Panel 3: Progress in the efforts of the WIPO Intergovernmental Committee on Intellectual Property and Genetic Resources, Traditional Knowledge and Folklore to establish international norms
Chair: Peter Jaszi – American University Washington College of Law
Michael Shapiro – United States Patent and Trademark Office (pending)
Molly Torsen Stech – US Copyright Office
Brigitte Vezina – Traditional Creativity, Cultural Expressions and Cultural Heritage Section, WIPO

Panel 4: Non-traditional solutions to IPR-related problems affecting traditional knowledge and its custodians
Chair: Michael Carroll – American University Washington College of Law
Margaret Chon – Seattle University School of Law
Danielle Conway – University of Hawaii School of Law
Student Representatives, Glushko-Samuelson Intellectual Property Law Clinic – American University Washington College of Law

Privacy, Security and IP at John Marshall

You are cordially invited to attend our first IP and Information Security Conference: “When World’s Collide: Emerging Intersections in Privacy, Information Access and Intellectual Property” on March 20, 2014 from 8:45 am to 2:00 pm at The John Marshall Law School (Chicago). From credit card breaches to NSA surveillance programs, from drones to concerns over biometrics and the uses of big data the problems of privacy and information security have moved to the forefront of popular debate in the U.S. Increasingly these issues are intersecting with intellectual property laws as content owners, end users and intermediaries seek new methods for resolving privacy, cyber- and information security conflicts . We hope this conference will contribute to the critical dialogue between these separate but increasingly intersecting areas of law.

You can find more information on the program at, including registration information. The program is free but registration is required since lunch will be provided. Any questions, please contact

Munich Conference on Innovation and Competition 2014


From June 23 to June 25, 2014, the Max Planck Institute for Innovation
and Competition ( and the Center for Law & Economics
at ETH Zurich ( will jointly organize their


(formerly known as “Workshop for Junior Researchers on the Law and
Economics of Intellectual Property and Competition Law”). The conference
will enable a small number of junior researchers from law and from economics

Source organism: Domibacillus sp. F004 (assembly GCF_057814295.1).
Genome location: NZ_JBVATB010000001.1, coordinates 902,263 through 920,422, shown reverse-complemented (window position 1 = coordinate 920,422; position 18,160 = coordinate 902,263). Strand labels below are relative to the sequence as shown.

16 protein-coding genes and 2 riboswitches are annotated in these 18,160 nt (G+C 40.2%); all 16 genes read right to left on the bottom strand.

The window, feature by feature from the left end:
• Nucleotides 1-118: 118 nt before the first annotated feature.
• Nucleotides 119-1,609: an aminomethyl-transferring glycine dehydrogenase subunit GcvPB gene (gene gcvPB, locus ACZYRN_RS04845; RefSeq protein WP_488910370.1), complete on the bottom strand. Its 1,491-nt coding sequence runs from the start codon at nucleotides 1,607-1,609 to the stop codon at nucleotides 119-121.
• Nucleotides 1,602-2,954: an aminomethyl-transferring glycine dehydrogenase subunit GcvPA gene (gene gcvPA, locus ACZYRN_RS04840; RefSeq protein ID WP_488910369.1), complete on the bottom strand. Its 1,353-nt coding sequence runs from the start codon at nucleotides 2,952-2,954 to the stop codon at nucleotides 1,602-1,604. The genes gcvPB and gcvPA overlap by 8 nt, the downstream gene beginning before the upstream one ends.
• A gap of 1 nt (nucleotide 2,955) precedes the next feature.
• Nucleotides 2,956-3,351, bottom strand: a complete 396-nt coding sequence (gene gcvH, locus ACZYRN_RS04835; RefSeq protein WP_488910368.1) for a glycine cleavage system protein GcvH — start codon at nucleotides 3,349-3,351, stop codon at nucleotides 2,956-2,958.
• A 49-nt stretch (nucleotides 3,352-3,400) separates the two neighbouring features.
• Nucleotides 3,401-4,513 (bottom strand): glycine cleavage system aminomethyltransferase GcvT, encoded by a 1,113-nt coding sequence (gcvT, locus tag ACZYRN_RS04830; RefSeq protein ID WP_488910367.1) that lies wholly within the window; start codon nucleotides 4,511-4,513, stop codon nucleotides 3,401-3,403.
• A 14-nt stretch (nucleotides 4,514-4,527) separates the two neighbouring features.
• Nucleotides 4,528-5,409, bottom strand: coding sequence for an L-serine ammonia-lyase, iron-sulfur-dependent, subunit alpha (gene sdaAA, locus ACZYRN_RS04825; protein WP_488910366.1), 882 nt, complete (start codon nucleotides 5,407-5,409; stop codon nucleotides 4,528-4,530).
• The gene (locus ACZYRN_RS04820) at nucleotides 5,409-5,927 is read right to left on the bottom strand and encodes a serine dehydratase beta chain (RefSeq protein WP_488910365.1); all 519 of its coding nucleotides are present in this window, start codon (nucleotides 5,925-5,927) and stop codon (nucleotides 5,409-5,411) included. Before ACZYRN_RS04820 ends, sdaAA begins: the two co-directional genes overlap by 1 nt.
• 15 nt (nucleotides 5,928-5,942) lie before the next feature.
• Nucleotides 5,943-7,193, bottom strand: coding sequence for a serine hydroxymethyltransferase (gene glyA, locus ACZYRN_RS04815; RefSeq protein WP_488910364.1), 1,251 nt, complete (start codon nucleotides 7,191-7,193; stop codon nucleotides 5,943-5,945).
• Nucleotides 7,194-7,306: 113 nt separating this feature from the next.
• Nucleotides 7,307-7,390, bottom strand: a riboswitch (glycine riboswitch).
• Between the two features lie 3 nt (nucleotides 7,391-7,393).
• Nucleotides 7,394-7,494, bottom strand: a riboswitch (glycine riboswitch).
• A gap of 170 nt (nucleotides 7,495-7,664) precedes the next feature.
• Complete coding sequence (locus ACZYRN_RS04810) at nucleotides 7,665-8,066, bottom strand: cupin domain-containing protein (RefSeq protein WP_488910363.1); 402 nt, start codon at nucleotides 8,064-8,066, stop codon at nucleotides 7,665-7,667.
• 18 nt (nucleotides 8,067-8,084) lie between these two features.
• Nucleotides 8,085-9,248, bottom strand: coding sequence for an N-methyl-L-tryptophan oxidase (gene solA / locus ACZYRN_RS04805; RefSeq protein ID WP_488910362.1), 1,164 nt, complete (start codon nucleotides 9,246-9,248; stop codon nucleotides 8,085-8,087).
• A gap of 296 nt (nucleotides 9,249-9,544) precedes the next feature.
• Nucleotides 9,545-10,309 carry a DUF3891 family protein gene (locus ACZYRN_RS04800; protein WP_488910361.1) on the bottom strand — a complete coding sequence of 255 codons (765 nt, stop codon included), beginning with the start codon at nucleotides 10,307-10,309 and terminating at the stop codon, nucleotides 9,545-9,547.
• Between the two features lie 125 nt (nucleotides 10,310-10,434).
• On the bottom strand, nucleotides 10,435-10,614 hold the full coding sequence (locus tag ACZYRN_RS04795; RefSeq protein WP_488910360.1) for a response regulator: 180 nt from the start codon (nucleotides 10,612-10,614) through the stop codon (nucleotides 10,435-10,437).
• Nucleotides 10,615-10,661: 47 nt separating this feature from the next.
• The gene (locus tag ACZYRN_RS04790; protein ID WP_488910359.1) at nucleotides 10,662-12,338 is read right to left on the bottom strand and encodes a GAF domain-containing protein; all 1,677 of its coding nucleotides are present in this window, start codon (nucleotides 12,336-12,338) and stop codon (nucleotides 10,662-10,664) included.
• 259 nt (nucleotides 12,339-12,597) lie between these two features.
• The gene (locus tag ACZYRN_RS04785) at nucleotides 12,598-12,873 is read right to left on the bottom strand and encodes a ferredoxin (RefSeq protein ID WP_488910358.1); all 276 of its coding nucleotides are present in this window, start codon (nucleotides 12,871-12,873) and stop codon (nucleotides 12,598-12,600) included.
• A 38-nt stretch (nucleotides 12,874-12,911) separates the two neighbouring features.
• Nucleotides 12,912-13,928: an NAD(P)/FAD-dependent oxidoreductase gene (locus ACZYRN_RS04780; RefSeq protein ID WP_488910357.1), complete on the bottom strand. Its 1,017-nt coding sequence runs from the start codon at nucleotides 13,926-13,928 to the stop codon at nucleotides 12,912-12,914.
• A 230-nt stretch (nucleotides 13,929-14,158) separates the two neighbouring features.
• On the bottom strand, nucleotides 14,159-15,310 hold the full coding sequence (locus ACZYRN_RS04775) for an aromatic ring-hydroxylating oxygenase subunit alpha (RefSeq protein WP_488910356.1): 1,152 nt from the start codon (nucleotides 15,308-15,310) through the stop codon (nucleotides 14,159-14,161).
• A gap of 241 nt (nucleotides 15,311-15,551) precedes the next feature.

to engage in an intensive, rigorous discussion of their own scholarly work.
Several senior professors from law and from economics departments in
Europe and the United States will provide feedback on the research

Keynote speakers & commentators include faculty of the hosting
institutions as well as Professors Robert Bone (University of Texas),
Petra Moser (Stanford University), Geertrui Van Overwalle (Universities
of Leuven & Tilburg), and Jerry Thursby (Georgia Tech). The conference
will be held at Castle Ringberg (,
which is located in a lovely region one hour south of Munich, Germany.
The organizers will fund travel and hotel expenses for all invited
conference participants.

Excellent junior researchers (doctoral students, postdocs, research
fellows and assistant professors) from law and from economics are
invited to submit their application online at

After registering a user account, please fill out the “New submission”
form. You must attach an extended abstract or a draft paper (“Upload
Paper”, draft paper is preferred, PDF or Word) as well as a curriculum
vitae with a list of two references (“Attachment”, reference letters are
not required at submission time).

Papers may not be published by the conference date; papers already
accepted for publication must be in a stage where substantial feedback
is still helpful. The submission deadline is March 31, 2014. Notifications
of acceptance will be sent out by April 9, 2014. Papers are due for
circulation among conference participants and commentators on May
25, 2014.

For junior researchers from economics, research projects should relate
to industrial organization, competition, innovation and/or intellectual
property and may include formal models as well as empirical or
experimental approaches. For junior scholars from law, research projects
should relate to intellectual property and/or competition law and must
use law and economics as a research methodology. In order to achieve
a good international mix of workshop participants, submissions from
researchers from outside Europe are particularly encouraged. Any
questions concerning the workshop should be directed to Prof.
Stefan Bechtold,